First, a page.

Above: This map shows five locations where fresh impact cratering has excavated water ice from just beneath the surface of Mars (sites 1 through 5) and the Viking Lander 2 landing site (VL2), in the context of color coding to indicate estimated depth to ice.
The main issue was access to water at all and in fact access to ample supplies was necessary for a sustained major effort. This requirement now appears amply satisfied. Of course, we might be looking at a lot of sublimated water adhering to the underlying dust exposed by the impact, yet there will still be plenty of water.
Sublimated onto sand grains is the most likely explanation since any solid ice would be wind swept and fully exposed. This also explains the quick change of color.
This broadly confirms that establishing a presence on Mars will mean mostly moving materials, initial supplies and a powerful energy source. This can be done through a stream of small cargos on Landers, if nothing else is then possible.
Not likely, but establishing a base on Mars could be more practical that one on the moon were even water must be delivered. At least the initial availability of key raw materials for life cuts the operating costs to manageable levels.
It also opens the door for sending an initial team on what could be a deliberate one way trip to build out the station and set up equipment as it is landed. Once enough is built out, it then would become possible to retrieve them by landing the components of a return craft. It is not pretty, but it could just make it feasible in the first place.
Martian Ice Exposed by Meteorite Impacts
September 24, 2009: Meteorites recently striking Mars have exposed deposits of frozen water not far below the Martian surface. Pictures of the impact sites taken by NASA's Mars Reconnaissance Orbiter show that frozen water may be available to explorers of the Red Planet at lower latitudes than previously thought.
"This ice is a relic of a more humid climate from perhaps just several thousand years ago," says Shane Byrne of the University of Arizona, Tucson.
Byrne is a member of the team operating the orbiter's High Resolution Imaging Science Experiment, or HiRISE camera, which captured the unprecedented images. Byrne and 17 co-authors report the findings in the Sept. 25 edition of the journal Science.
"We now know we can use new impact sites as places to look for ice in the shallow subsurface," adds Megan Kennedy of Malin Space Science Systems in San Diego, a co-author of the paper and member of the team operating the orbiter's Context Camera.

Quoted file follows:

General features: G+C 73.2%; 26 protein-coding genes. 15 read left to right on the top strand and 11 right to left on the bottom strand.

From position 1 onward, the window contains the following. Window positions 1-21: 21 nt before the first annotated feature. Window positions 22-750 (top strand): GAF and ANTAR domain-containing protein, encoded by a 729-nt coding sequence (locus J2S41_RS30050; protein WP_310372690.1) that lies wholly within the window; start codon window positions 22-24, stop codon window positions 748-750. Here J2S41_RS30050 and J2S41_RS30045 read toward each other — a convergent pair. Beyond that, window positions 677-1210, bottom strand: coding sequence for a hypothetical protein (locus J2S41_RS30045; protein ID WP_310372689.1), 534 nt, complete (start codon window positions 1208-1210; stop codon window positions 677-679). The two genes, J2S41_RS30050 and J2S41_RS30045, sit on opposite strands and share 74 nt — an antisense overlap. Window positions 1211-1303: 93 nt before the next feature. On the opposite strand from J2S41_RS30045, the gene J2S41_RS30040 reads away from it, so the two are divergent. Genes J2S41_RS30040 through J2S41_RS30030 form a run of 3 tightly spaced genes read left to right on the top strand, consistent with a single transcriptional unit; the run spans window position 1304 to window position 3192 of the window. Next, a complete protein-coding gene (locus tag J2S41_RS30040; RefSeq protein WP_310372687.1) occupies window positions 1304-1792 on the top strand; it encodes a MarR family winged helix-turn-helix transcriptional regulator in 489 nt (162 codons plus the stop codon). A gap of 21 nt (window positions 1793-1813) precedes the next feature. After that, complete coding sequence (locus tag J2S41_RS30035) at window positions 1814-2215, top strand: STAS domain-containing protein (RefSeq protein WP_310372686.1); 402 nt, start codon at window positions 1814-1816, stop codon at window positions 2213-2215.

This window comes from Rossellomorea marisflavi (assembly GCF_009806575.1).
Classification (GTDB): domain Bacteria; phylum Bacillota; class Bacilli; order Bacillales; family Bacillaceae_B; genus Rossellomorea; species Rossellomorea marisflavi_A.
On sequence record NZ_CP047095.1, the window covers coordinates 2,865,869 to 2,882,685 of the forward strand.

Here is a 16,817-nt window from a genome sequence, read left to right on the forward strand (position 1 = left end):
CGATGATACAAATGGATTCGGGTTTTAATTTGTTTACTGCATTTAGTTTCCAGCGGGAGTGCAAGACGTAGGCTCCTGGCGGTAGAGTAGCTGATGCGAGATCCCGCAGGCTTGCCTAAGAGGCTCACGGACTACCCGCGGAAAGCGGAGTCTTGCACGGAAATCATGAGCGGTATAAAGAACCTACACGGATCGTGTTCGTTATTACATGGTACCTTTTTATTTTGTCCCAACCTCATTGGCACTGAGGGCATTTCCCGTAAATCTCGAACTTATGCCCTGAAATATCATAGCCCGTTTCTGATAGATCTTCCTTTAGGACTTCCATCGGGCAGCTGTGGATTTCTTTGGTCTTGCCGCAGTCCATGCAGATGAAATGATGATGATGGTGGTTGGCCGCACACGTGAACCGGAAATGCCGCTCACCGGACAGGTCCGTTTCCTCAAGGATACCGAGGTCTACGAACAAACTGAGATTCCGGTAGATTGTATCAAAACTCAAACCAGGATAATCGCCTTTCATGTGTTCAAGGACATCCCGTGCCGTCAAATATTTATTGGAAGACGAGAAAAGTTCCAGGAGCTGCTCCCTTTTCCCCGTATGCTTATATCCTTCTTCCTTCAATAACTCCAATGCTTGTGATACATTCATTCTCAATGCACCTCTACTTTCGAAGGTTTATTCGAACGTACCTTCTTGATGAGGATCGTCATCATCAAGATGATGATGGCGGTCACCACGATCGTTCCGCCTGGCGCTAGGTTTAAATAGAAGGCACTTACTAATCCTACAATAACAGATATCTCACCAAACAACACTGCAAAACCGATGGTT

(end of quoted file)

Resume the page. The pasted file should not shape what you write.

So far, the camera team has found bright ice exposed at five Martian sites with new craters that range in depth from approximately half a meter to 2.5 meters (1.5 feet to 8 feet). The craters did not exist in earlier images of the same sites. Bright patches darkened in the weeks following initial observations, as freshly exposed ice vaporized into the thin Martian atmosphere.
The finds indicate water-ice occurs beneath Mars' surface halfway between the north pole and the equator, a lower latitude than expected in the dry Martian climate.
During a typical week, the spacecraft's Context Camera returns more than 200 images of Mars that cover a total area greater than California. The camera team examines each image, sometimes finding dark spots that fresh, small craters make in terrain covered with dust.
An image from the camera on Aug. 10, 2008, showed apparent cratering that occurred after an image of the same ground was taken 67 days earlier. The opportunity to study such a fresh impact site prompted a look by the orbiter's higher resolution camera on Sept. 12, 2009, confirming a cluster of small craters.
"Something unusual jumped out," Byrne said. "We observed bright material at the bottoms of the craters with a very distinct color. It looked a lot like ice."
The bright material at that site did not cover enough area for a spectrometer instrument on the orbiter to determine its composition. "Was it really ice?" the team wondered. The answer came from another crater with a much larger area of bright material.
"We were excited [when we saw it], so we did a quick-turnaround observation," said co-author Kim Seelos of Johns Hopkins University Applied Physics Laboratory in Laurel, Md. "Everyone thought it was water-ice, but it was important to get the spectrum for confirmation."
Mars Reconnaissance Orbiter Project Scientist Rich Zurek, of NASA's Jet Propulsion Laboratory, Pasadena, Calif., said, "This mission is designed to facilitate coordination and quick response by the science teams. That makes it possible to detect and understand rapidly changing features."
The ice exposed by fresh impacts suggests that NASA's Viking Lander 2, digging into mid-latitude Mars in 1976, might have struck ice if it had dug only 10 centimeters (4 inches) deeper. The Viking 2 mission, which consisted of an orbiter and a lander, launched in September 1975 and became one of the first two space probes to land successfully on the Martian surface. The Viking 1 and 2 landers characterized the structure and composition of the atmosphere and surface. They also conducted on-the-spot biological tests for life on another planet.
To view images of the craters and learn more about the Mars Reconnaissance Orbiter visit http://www.nasa.gov/mro.